Nature-Inspired Study to Create Structural Color Using Synthetic Melanin Packets

This African Starling displays its iridescent structural colors produced by ordered melanosomes. — Photo by Liliana D’Alba.

A study conducted at The University of Akron by Dr. Matthew Shawkey, associate professor of biology and Dr. Ali Dhinojwala, Morton Professor of Polymer Science and Ming Xiao, graduate student in collaboration with the University of California, San Diego aims to reconstruct structural color patterns observed in the feathers of birds so that color can be created without the need for pigments and dyes.

If the researchers are able to accomplish their goal, it is very likely that we will soon have T-shirts that do not fade and cars that do not need to be re-painted.

The key feature of structural color is that the hue will not reduce and it could probably be modified according to a person’s selection. Shawkey and his team aimed to create synthetic particles which could imitate the miniature packets of melanin found in the feathers of a bird.

Milestone in Biomimicry Research

These tiny synthetic melanin packets create structural color when arranged in layers. Structural color can be created when light interacts with materials possessing patterns on a miniature scale, which reflect light to render some bright and some dark wavelengths.

These research findings form the basis of a budding field which is keen to enhance human life by replicating the achievements of natural designs and techniques.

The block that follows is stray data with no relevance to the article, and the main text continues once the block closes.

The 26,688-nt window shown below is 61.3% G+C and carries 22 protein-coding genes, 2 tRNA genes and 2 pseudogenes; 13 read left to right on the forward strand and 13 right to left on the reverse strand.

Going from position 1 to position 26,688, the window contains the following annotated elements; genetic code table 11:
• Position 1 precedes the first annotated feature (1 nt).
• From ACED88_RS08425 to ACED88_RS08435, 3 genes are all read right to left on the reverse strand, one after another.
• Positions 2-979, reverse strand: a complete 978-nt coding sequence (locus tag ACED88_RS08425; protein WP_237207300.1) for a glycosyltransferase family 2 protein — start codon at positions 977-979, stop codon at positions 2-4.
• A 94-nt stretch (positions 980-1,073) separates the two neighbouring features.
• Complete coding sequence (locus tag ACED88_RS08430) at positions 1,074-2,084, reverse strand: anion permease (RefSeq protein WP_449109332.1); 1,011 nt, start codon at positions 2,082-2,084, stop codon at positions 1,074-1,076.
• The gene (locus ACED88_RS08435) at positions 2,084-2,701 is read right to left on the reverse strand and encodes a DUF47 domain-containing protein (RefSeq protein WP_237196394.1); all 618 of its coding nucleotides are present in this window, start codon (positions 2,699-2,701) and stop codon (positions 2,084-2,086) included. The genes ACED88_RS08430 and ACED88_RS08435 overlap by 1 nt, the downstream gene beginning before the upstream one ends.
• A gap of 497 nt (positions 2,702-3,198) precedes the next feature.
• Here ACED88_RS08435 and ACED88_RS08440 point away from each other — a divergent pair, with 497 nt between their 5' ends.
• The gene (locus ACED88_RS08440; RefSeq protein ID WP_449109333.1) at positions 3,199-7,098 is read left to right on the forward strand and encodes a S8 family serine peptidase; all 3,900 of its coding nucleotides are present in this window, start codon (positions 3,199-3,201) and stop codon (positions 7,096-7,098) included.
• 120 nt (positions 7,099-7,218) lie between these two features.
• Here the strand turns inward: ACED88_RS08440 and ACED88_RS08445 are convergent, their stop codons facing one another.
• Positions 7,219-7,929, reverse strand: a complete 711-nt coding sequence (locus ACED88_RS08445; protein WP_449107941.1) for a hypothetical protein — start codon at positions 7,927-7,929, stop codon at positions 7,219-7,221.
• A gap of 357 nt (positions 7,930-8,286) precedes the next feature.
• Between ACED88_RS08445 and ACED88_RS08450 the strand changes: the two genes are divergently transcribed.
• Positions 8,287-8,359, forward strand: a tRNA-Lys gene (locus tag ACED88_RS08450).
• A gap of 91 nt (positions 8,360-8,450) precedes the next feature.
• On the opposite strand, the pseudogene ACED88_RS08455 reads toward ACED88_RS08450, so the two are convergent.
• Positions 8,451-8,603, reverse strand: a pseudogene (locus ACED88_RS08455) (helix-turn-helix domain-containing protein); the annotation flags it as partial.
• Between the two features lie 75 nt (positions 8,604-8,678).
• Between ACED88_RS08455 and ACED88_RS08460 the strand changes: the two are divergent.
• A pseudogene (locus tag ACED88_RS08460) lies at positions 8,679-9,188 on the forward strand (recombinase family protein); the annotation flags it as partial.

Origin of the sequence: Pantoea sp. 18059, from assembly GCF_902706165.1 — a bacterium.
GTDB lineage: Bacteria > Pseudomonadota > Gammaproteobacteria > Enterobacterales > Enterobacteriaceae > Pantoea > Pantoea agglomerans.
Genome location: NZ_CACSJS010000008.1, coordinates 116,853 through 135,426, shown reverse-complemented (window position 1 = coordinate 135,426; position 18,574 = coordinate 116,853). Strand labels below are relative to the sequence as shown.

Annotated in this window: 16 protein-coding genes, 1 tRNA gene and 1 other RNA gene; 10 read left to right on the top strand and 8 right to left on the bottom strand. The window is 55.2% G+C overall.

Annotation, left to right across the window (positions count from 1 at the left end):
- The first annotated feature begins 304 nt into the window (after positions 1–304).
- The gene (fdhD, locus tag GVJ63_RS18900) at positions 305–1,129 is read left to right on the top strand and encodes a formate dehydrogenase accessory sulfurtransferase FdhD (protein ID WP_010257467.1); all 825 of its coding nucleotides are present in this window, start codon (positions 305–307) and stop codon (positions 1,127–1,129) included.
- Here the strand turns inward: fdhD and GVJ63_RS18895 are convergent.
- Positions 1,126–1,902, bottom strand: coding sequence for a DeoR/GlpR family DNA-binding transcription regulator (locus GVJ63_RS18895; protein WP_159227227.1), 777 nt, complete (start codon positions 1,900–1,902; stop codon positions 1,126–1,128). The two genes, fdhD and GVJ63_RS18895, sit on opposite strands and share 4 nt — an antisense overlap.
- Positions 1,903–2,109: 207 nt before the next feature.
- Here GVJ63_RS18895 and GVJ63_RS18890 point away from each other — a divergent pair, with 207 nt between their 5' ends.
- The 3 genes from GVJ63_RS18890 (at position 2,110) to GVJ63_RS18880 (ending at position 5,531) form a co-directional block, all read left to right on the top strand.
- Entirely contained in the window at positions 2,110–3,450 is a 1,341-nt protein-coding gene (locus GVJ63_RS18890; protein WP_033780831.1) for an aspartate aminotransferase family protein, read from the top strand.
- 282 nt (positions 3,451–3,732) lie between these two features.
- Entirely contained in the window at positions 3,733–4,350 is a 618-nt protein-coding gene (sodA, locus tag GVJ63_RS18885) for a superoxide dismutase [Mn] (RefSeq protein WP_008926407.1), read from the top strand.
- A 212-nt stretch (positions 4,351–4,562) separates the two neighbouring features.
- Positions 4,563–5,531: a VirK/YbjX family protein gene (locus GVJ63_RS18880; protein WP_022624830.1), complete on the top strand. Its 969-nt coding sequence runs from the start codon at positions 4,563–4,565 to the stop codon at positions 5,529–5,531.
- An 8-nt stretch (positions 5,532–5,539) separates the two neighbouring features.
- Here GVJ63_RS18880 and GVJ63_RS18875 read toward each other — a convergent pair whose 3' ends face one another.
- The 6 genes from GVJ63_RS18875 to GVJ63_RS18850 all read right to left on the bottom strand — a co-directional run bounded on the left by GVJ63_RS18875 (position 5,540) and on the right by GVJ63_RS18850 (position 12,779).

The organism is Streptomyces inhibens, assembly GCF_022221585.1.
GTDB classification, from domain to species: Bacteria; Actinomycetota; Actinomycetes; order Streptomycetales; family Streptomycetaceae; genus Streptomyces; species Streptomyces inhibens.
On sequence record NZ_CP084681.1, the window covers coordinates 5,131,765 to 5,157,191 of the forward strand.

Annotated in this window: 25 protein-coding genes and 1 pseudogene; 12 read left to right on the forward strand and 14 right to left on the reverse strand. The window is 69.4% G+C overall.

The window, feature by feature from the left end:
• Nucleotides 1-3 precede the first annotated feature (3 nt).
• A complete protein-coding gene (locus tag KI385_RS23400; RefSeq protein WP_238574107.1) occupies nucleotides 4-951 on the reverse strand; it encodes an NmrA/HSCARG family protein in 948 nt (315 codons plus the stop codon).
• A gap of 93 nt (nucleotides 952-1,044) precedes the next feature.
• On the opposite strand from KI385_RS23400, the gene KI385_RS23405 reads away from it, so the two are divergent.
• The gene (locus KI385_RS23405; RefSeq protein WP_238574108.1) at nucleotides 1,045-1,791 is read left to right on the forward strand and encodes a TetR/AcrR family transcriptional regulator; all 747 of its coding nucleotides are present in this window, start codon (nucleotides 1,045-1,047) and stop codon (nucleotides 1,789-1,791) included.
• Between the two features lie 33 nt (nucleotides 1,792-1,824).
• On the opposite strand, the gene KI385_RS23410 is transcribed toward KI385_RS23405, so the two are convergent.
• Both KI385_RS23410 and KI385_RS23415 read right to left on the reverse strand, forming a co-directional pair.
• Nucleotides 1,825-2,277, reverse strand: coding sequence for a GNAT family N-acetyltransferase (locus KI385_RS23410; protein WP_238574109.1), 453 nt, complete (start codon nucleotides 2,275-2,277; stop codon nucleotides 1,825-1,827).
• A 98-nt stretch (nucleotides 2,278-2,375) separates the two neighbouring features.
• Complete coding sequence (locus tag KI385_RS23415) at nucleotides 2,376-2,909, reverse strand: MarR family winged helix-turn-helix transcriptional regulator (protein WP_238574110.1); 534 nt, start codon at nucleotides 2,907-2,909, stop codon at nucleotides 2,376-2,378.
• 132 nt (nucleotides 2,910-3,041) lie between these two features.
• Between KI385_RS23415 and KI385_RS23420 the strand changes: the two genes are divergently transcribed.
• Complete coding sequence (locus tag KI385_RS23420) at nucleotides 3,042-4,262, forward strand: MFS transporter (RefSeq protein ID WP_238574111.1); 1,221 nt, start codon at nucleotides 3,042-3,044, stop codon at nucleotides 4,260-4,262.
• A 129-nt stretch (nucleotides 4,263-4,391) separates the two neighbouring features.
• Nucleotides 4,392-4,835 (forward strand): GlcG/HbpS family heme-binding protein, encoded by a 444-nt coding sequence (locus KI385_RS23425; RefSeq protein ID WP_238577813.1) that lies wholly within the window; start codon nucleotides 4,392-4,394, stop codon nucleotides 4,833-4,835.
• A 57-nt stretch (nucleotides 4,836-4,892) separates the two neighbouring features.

Structural color especially has several probable purposes. According to Dhinojwala, “One could think about applications as sensors, photo-protectors, and even perhaps an approach to create a wide range of colors without using any pigments,” he says.

Pigments are both financially and environmentally costly, and can only change color by fading. Structural colors can, in theory, be produced from more common, environmentally friendly materials and could potentially be changed depending on the environment or your whims.

Shawkey

The team published their findings in the journal ACS Nano, and it is viewed as a milestone in Biomimicry research.

References

Stuart Milne

Written by

Stuart Milne

Stuart graduated from the University of Wales, Institute Cardiff with a first-class honours degree in Industrial Product Design. After working on a start-up company involved in LED Lighting solutions, Stuart decided to take an opportunity with AZoNetwork. Over the past five years at AZoNetwork, Stuart has been involved in developing an industry leading range of products, enhancing client experience and improving internal systems designed to deliver significant value for clients hard earned marketing dollars. In his spare time Stuart likes to continue his love for art and design by creating art work and continuing his love for sketching. In the future Stuart, would like to continue his love for travel and explore new and exciting places.

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